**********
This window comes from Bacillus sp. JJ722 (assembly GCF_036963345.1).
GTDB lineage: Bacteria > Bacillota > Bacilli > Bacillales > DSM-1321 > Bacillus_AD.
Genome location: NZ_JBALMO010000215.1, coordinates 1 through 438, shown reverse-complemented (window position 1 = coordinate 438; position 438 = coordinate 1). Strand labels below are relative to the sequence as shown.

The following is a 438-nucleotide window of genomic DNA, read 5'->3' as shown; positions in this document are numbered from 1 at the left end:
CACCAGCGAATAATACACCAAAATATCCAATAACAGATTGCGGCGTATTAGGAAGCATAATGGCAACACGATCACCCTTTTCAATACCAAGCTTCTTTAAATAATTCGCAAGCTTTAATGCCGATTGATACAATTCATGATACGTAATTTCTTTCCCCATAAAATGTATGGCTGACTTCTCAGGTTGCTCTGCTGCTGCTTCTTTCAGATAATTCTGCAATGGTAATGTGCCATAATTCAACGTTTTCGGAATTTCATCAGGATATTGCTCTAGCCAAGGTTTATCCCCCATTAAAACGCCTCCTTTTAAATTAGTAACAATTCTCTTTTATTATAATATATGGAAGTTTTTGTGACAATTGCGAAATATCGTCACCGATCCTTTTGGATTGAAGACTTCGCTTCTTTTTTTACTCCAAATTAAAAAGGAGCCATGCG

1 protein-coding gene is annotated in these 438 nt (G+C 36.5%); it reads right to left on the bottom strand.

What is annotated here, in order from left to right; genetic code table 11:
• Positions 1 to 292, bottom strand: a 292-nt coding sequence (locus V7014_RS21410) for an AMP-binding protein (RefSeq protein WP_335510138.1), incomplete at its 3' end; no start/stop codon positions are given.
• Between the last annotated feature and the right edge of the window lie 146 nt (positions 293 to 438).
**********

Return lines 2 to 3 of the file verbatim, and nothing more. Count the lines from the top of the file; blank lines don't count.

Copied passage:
GTDB lineage: Bacteria > Bacillota > Bacilli > Bacillales > DSM-1321 > Bacillus_AD.
Genome location: NZ_JBALMO010000215.1, coordinates 1 through 438, shown reverse-complemented (window position 1 = coordinate 438; position 438 = coordinate 1). Strand labels below are relative to the sequence as shown.